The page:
cost~define("%", 'expose p; say "Enter a price."; pull p; say p*1.07;')
mycost~"%"        /* Produces:  Enter a price.             */
                  /* If the user specifies a price of 100, */
                  /* produces: 107.00                      */

Default Search Order for Method Selection

The search order for a method name matching the message is for:

  1. A method the object itself defines with SETMETHOD or ENHANCED. (See SETMETHOD .)

  2. A method the object's class defines. (Note that an object acquires the instance methods of the class to which it belongs at the time of its creation. If a class gains additional methods, objects created before the definition of these methods do not acquire these methods.)

  3. A method that a superclass of the object's class defines. This is also limited to methods that were available when the object was created. The order of the INHERIT (see INHERIT) messages sent to an object's class determines the search order of the superclass method definitions.

This search order places methods of a class before methods of its superclasses so that a class can supplement or override inherited methods.

If the language processor does not find a match for the message name, the language processor checks the object for a method name UNKNOWN. If it exists, the language processor calls the UNKNOWN method and returns as the message result any result the UNKNOWN method returns. The UNKNOWN method arguments are the original message name and a Rexx array containing the original message arguments.

If the object does not have an UNKNOWN method, the language processor raises a NOMETHOD condition. If there are no active traps for the NOMETHOD condition, a syntax error is raised.

Defining an UNKNOWN Method

When an object that receives a message does not have a matching message name, the language processor checks if the object has a method named UNKNOWN. If the object has an UNKNOWN method, the language processor calls UNKNOWN, passing two arguments. The first argument is the name of the method that was not located. The second argument is an array containing the arguments passed with the original message.

For example, the following UNKNOWN method will print out the name of the invoked method and then invoke the same method on another object. This can be used track the messages that are sent to an object:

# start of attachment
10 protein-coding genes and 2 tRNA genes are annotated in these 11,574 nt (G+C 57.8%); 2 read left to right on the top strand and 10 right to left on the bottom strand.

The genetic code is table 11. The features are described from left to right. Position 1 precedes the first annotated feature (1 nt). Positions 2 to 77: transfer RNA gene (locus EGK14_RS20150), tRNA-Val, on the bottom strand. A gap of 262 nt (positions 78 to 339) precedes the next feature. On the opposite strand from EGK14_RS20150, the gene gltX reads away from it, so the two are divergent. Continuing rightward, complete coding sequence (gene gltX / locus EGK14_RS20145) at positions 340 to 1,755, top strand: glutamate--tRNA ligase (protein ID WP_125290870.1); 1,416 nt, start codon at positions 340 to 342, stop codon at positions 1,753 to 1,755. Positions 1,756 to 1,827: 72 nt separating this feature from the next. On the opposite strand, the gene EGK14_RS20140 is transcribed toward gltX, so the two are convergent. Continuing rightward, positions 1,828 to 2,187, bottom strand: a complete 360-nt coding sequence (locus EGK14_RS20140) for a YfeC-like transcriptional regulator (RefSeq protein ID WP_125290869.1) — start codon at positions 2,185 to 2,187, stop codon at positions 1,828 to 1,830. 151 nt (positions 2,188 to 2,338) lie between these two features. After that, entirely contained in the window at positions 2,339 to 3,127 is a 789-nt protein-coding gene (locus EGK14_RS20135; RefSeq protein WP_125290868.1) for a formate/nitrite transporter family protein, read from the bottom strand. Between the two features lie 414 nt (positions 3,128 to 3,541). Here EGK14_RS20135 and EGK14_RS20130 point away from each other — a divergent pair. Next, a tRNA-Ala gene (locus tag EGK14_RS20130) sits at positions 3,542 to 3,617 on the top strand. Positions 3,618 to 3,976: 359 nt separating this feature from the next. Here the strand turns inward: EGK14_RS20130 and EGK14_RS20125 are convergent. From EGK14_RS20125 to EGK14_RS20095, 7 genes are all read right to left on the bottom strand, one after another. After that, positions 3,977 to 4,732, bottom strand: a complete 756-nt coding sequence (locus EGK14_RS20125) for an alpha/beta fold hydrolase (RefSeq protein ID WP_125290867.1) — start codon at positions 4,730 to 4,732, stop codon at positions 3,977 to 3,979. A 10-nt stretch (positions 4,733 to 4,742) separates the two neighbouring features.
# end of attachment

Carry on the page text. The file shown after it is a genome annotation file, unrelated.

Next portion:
::method unknown
expose target      -- will receive all of the messages
use arg name, arguments
say name "invoked with" arguments~toString
forward to(target)   -- send along the message with the original args

Changing the Search Order for Methods

You can change the usual search order for methods by:

  1. Ensuring that the receiver object is the sender object. (You usually do this by specifying the special variable SELF.

  2. Specifying a colon and a class symbol after the message name. The class symbol can be a variable name or an environment symbol. It identifies the class object to be used as the starting point for the method search.

    The class object must be a superclass of the class defining the active method, or, if you used SETMETHOD to define the active method, the object's own class. The class symbol is usually the special variable SUPER (see SUPER) but it can be any environment symbol or variable name whose value is a valid class.

Suppose you create an Account class that is a subclass of the Object class, define a TYPE method for the Account class, and create the Savings class that is a subclass of Account. You could define a TYPE method for the Savings class as follows:

savings~define("TYPE", 'return "a savings account"')

You could change the search order by using the following line:

savings~define("TYPE", 'return self~type:super "(savings)"')

This changes the search order so that the language processor searches for the TYPE method first in the Account superclass (rather than in the Savings subclass). When you create an instance of the Savings class (asav) and send a TYPE message to asav:

say asav~type

an account (savings) is displayed. The TYPE method of the Savings class calls the TYPE method of the Account class, and adds the string (savings) to the results.

Public and Private Methods

A method can be public or private. Any object can send a message that runs a public method. A private method can only be invoked from specific calling contexts. These contexts are:

  1. From within a method owned by the same class as the target. This is frequently the same object, accessed via the special variable SELF. Private methods of an object can also be accessed from other instances of the same class (or subclass instances).

  2. From within a method defined at the same class scope as the method. For example:

    ::class Savings
    ::method newCheckingAccount CLASS
      instance = self~new
      return instance
    ::method makeChecking private
      expose checking
      checking = .true

    The newCheckingAccount CLASS method is able to invoke the makeChecking method because the scope of the makeChecking method is .Savings.